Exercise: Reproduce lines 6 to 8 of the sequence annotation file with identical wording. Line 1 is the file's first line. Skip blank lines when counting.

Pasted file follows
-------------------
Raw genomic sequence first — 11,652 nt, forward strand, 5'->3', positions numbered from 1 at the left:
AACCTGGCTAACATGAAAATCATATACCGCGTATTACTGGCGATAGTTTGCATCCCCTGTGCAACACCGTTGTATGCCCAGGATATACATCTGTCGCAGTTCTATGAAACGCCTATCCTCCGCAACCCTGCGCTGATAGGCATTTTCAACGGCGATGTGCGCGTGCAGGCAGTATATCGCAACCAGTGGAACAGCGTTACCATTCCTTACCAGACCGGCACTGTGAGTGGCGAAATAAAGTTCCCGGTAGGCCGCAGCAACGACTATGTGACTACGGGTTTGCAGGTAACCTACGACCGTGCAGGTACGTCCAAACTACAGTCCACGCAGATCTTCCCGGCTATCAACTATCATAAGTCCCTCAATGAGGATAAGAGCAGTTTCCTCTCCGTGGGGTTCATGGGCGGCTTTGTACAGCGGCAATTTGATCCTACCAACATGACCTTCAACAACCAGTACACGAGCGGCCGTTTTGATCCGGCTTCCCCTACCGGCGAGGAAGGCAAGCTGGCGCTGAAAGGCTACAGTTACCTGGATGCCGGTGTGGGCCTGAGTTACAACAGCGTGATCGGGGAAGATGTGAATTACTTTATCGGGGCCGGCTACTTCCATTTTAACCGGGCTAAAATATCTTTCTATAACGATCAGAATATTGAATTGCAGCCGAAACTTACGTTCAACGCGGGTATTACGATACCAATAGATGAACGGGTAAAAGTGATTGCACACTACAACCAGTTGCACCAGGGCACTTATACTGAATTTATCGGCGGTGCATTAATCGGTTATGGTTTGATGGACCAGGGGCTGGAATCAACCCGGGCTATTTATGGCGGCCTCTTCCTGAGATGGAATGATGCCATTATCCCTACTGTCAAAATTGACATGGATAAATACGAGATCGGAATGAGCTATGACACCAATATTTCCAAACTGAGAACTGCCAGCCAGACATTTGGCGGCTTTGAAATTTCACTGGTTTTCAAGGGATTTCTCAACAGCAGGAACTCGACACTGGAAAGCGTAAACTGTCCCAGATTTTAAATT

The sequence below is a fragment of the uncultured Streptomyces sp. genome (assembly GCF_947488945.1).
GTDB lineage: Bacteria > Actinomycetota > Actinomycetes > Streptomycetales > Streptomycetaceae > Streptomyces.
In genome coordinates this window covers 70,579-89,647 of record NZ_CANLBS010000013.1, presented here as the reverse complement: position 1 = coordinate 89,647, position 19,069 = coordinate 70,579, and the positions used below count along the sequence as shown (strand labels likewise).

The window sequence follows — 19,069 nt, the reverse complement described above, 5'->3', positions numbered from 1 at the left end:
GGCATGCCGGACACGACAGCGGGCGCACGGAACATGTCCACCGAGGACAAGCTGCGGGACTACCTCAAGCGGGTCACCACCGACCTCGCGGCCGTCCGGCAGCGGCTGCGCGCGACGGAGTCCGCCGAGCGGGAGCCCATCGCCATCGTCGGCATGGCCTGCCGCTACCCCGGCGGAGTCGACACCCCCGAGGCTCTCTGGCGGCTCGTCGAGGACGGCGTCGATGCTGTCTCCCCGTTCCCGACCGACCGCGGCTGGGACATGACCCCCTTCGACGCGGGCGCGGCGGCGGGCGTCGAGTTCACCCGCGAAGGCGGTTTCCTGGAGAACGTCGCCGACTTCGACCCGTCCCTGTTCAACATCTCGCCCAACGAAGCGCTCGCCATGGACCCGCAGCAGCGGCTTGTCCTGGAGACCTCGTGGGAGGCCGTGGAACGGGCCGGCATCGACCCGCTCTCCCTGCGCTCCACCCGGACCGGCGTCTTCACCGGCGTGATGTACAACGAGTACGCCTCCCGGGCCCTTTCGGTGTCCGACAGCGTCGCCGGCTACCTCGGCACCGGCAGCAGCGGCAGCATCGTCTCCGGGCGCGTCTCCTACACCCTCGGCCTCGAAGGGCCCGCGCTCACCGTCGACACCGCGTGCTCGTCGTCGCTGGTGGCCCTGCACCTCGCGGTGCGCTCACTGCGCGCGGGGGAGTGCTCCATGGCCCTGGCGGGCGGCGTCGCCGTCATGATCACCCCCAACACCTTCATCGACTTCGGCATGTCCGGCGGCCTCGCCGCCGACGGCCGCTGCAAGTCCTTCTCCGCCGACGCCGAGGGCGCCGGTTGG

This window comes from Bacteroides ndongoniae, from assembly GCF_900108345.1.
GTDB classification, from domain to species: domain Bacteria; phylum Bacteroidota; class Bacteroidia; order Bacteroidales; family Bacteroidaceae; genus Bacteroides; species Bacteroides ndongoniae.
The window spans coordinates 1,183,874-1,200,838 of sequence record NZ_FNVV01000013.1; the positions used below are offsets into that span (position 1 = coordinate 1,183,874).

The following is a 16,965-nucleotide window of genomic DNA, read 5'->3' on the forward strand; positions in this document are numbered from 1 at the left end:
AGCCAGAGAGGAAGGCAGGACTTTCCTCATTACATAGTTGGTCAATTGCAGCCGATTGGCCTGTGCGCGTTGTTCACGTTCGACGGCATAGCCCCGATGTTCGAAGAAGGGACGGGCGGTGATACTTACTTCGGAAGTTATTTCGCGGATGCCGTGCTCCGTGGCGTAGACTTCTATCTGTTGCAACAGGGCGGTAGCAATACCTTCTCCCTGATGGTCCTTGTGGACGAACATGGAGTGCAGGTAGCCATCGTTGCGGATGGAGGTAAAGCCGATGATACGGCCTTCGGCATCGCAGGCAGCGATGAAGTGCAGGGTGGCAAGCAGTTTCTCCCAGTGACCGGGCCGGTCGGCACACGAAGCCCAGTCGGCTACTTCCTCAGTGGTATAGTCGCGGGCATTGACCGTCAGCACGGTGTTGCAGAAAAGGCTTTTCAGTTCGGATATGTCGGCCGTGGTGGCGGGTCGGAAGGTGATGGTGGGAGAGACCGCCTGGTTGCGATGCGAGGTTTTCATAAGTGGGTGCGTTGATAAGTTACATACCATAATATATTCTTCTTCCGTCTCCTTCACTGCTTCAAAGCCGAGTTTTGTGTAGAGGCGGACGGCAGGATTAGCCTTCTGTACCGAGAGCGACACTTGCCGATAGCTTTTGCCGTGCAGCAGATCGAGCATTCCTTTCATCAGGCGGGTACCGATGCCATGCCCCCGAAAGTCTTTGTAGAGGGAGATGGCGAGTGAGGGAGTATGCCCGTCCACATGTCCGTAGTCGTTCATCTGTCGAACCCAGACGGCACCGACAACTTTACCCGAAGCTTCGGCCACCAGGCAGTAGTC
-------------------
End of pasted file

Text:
The window sequence follows — 19,069 nt, the reverse complement described above, 5'->3', positions numbered from 1 at the left end:
GGCATGCCGGACACGACAGCGGGCGCACGGAACATGTCCACCGAGGACAAGCTGCGGGACTACCTCAAGCGGGTCACCACCGACCTCGCGGCCGTCCGGCAGCGGCTGCGCGCGACGGAGTCCGCCGAGCGGGAGCCCATCGCCATCGTCGGCATGGCCTGCCGCTACCCCGGCGGAGTCGACACCCCCGAGGCTCTCTGGCGGCTCGTCGAGGACGGCGTCGATGCTGTCTCCCCGTTCCCGACCGACCGCGGCTGGGACATGACCCCCTTCGACGCGGGCGCGGCGGCGGGCGTCGAGTTCACCCGCGAAGGCGGTTTCCTGGAGAACGTCGCCGACTTCGACCCGTCCCTGTTCAACATCTCGCCCAACGAAGCGCTCGCCATGGACCCGCAGCAGCGGCTTGTCCTGGAGACCTCGTGGGAGGCCGTGGAACGGGCCGGCATCGACCCGCTCTCCCTGCGCTCCACCCGGACCGGCGTCTTCACCGGCGTGATGTACAACGAGTACGCCTCCCGGGCCCTTTCGGTGTCCGACAGCGTCGCCGGCTACCTCGGCACCGGCAGCAGCGGCAGCATCGTCTCCGGGCGCGTCTCCTACACCCTCGGCCTCGAAGGGCCCGCGCTCACCGTCGACACCGCGTGCTCGTCGTCGCTGGTGGCCCTGCACCTCGCGGTGCGCTCACTGCGCGCGGGGGAGTGCTCCATGGCCCTGGCGGGCGGCGTCGCCGTCATGATCACCCCCAACACCTTCATCGACTTCGGCATGTCCGGCGGCCTCGCCGCCGACGGCCGCTGCAAGTCCTTCTCCGCCGACGCCGAGGGCGCCGGTTGG

This window comes from Bacteroides ndongoniae, from assembly GCF_900108345.1.